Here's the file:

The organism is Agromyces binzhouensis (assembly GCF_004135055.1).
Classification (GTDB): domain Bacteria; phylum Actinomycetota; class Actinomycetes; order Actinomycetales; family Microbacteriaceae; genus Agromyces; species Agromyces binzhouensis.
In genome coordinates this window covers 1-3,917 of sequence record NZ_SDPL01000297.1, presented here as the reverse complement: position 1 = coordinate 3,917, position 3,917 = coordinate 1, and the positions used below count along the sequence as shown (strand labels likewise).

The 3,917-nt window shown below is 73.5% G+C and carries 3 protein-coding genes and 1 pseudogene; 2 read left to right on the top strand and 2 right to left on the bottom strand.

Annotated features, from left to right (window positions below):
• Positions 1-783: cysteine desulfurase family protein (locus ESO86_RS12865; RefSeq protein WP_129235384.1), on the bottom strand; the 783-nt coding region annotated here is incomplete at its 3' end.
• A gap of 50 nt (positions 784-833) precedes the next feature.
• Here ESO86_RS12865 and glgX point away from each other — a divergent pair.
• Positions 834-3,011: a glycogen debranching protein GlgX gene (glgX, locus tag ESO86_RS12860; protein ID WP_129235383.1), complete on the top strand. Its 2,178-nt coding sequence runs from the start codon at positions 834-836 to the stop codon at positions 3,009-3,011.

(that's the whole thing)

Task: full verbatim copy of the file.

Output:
The organism is Agromyces binzhouensis (assembly GCF_004135055.1).
Classification (GTDB): domain Bacteria; phylum Actinomycetota; class Actinomycetes; order Actinomycetales; family Microbacteriaceae; genus Agromyces; species Agromyces binzhouensis.
In genome coordinates this window covers 1-3,917 of sequence record NZ_SDPL01000297.1, presented here as the reverse complement: position 1 = coordinate 3,917, position 3,917 = coordinate 1, and the positions used below count along the sequence as shown (strand labels likewise).

The 3,917-nt window shown below is 73.5% G+C and carries 3 protein-coding genes and 1 pseudogene; 2 read left to right on the top strand and 2 right to left on the bottom strand.

Annotated features, from left to right (window positions below):
• Positions 1-783: cysteine desulfurase family protein (locus ESO86_RS12865; RefSeq protein WP_129235384.1), on the bottom strand; the 783-nt coding region annotated here is incomplete at its 3' end.
• A gap of 50 nt (positions 784-833) precedes the next feature.
• Here ESO86_RS12865 and glgX point away from each other — a divergent pair.
• Positions 834-3,011: a glycogen debranching protein GlgX gene (glgX, locus tag ESO86_RS12860; protein ID WP_129235383.1), complete on the top strand. Its 2,178-nt coding sequence runs from the start codon at positions 834-836 to the stop codon at positions 3,009-3,011.